Edna Valdez looks every bit the part of a typical college student with her skinny leg jeans and smart phone in hand. But this 31-year-old is anything but typical. Her bright cheerful smile goes a long way at hiding all the obstacles she faced to get here.
“There’s been a lot of hardship in my life,” said Valdez. So much hardship that tears well up in her eyes when she thinks back over the past ten years.
How both of her brothers met untimely deaths; how she battled cervical cancer; and how when finally she got herself out of an abusive relationship and settled in her own apartment with her son, she lost it all.
“In 2010 I lost my job. I lost everything. I lost my truck, my apartment. So that’s when I decided I needed to do something better for my son, so I decided to go to college,” said Valdez.
School was another struggle: a struggle finding the time to be a student and a mom, and a struggle paying for it. Then a friend encouraged her to apply for a scholarship and mentor program called the Women’s Education Leadership Initiative, or WELI.
“So the WELI program targets students who are lacking the leadership and life skills to be successful with their college education,” said Karen Hagman, Associate Director of Philanthropy with the Hartnell College Foundation.
Hagman oversees WELI. She says each year the program accepts 25 women; many are single mothers, first generation college students and/or low income.
The program does a few things. First the women take an intensive leadership and life skills course where they learn about things like budgeting and networking.
Then each receives a $2000 scholarship that can pay for school or help her overcome any obstacle to her education.
“If a student has a car and it breaks down, and they can’t get to class, and they’re facing dropping out because of transportation issues. Then they can use that to get that tire fixed or whatever it is,” said Hagman.
Finally they’re paired with a mentor from the community for a year, which leads to how this program got started in the first place.
About four years ago, Wells Fargo executive Valerie Schlothauer was working on Hartnell’s scholarship committee and seeing countless applications from high achieving students, student who understood the system and who had someone to guide them.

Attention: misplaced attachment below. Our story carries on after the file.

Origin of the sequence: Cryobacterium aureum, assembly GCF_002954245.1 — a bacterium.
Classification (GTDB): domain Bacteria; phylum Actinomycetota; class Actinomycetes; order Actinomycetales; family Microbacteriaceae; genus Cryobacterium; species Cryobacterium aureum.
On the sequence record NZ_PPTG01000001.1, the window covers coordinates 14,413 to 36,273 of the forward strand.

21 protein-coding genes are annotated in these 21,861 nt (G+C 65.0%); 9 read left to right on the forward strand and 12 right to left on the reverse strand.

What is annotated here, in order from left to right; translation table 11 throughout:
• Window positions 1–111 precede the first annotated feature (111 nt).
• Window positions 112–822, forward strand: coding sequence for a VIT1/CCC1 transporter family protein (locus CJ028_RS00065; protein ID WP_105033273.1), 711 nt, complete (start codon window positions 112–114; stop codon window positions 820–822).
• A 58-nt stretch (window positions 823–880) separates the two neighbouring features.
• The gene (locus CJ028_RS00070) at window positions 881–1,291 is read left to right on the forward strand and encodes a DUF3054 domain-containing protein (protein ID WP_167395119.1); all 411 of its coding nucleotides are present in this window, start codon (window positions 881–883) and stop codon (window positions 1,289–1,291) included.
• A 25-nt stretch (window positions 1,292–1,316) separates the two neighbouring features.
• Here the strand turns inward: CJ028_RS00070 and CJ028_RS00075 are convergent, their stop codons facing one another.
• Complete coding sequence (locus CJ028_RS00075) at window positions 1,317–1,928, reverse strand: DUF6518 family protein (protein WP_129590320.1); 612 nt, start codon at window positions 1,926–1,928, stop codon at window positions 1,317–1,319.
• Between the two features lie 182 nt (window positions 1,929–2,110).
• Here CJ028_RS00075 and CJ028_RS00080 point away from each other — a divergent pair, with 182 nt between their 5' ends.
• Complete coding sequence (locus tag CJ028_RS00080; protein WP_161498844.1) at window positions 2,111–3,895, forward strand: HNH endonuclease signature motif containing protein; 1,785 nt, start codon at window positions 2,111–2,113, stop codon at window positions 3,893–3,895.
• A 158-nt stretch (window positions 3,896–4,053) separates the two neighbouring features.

“And I thought about the women and the single moms and the re-entry students that don’t have anyone in their corner saying you can do it. And what would it be like at 20 years old if I knew some of the things that I know now?” said Schlothauer.
The answer can be seen in the WELI scholars. The program has a 97% retention rate for keeping the women in school. And many have gone on to four year colleges.
“It’s just overwhelming to see someone go on to Berkeley. And seeing them accomplish their goals,” said Schlothauer.
Enda Valdez, who was a scholar last year, says the experience has been life changing.
“Other people around the community, they just think that it’s impossible. It’s impossible to be what you want to be. And for myself it’s, no, I’m going to break that chain,” said Valdez.
In May, Valdez earned her Associates degree in criminal justice from Hartnell. She’ll soon start her junior year at San Jose State. She hopes to become a Sheriff’s Deputy.
But most importantly she says she’s already become a role model for her son because now he can see, “that everything is possible. That if Mom can do it, he can do it,” said Valdez.
Today in a ceremony at Hartnell, WELI will award scholarships to its next group of women, bringing the total 100.
Up to this point the program has been paid for by grants, individual donors and local businesses. The Hartnell Foundation is working on growing an endowment for WELI. It’s hosting an endowment fundraiser on September 2nd.
Wine Reception & Intimate Conversation
Tuesday, September 2nd
4:30 to 7:30pm
Tehama Golf Club